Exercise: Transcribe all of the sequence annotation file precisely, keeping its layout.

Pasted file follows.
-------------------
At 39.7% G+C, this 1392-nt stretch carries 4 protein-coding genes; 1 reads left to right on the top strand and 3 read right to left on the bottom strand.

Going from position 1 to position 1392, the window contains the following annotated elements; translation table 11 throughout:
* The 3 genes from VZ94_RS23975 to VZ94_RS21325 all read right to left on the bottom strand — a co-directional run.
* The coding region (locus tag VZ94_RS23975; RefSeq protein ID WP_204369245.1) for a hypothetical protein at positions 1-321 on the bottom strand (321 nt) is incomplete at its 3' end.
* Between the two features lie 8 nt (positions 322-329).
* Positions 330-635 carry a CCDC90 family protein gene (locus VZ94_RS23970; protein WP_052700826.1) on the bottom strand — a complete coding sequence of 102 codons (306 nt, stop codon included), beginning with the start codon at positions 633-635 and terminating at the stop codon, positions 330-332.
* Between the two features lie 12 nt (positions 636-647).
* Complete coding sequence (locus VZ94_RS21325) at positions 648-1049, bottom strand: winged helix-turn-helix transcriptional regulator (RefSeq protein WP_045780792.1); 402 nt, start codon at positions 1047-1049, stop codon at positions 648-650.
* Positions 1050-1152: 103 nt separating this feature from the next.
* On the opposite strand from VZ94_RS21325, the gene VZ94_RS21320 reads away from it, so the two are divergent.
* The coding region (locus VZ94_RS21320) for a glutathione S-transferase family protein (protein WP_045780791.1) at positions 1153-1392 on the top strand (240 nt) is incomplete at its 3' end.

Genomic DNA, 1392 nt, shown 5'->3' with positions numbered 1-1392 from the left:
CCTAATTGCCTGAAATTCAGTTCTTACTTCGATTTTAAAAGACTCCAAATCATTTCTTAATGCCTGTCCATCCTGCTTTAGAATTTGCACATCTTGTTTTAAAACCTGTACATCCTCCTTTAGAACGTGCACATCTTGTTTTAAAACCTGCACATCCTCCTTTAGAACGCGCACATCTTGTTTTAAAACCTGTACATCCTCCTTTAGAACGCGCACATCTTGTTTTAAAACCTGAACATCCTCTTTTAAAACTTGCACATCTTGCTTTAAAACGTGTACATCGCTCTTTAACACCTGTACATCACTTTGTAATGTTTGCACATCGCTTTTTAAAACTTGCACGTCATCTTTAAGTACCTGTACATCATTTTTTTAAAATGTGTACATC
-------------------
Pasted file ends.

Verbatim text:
At 39.7% G+C, this 1392-nt stretch carries 4 protein-coding genes; 1 reads left to right on the top strand and 3 read right to left on the bottom strand.

Going from position 1 to position 1392, the window contains the following annotated elements; translation table 11 throughout:
* The 3 genes from VZ94_RS23975 to VZ94_RS21325 all read right to left on the bottom strand — a co-directional run.
* The coding region (locus tag VZ94_RS23975; RefSeq protein ID WP_204369245.1) for a hypothetical protein at positions 1-321 on the bottom strand (321 nt) is incomplete at its 3' end.
* Between the two features lie 8 nt (positions 322-329).
* Positions 330-635 carry a CCDC90 family protein gene (locus VZ94_RS23970; protein WP_052700826.1) on the bottom strand — a complete coding sequence of 102 codons (306 nt, stop codon included), beginning with the start codon at positions 633-635 and terminating at the stop codon, positions 330-332.
* Between the two features lie 12 nt (positions 636-647).
* Complete coding sequence (locus VZ94_RS21325) at positions 648-1049, bottom strand: winged helix-turn-helix transcriptional regulator (RefSeq protein WP_045780792.1); 402 nt, start codon at positions 1047-1049, stop codon at positions 648-650.
* Positions 1050-1152: 103 nt separating this feature from the next.
* On the opposite strand from VZ94_RS21325, the gene VZ94_RS21320 reads away from it, so the two are divergent.
* The coding region (locus VZ94_RS21320) for a glutathione S-transferase family protein (protein WP_045780791.1) at positions 1153-1392 on the top strand (240 nt) is incomplete at its 3' end.

Genomic DNA, 1392 nt, shown 5'->3' with positions numbered 1-1392 from the left:
CCTAATTGCCTGAAATTCAGTTCTTACTTCGATTTTAAAAGACTCCAAATCATTTCTTAATGCCTGTCCATCCTGCTTTAGAATTTGCACATCTTGTTTTAAAACCTGTACATCCTCCTTTAGAACGTGCACATCTTGTTTTAAAACCTGCACATCCTCCTTTAGAACGCGCACATCTTGTTTTAAAACCTGTACATCCTCCTTTAGAACGCGCACATCTTGTTTTAAAACCTGAACATCCTCTTTTAAAACTTGCACATCTTGCTTTAAAACGTGTACATCGCTCTTTAACACCTGTACATCACTTTGTAATGTTTGCACATCGCTTTTTAAAACTTGCACGTCATCTTTAAGTACCTGTACATCATTTTTTTAAAATGTGTACATC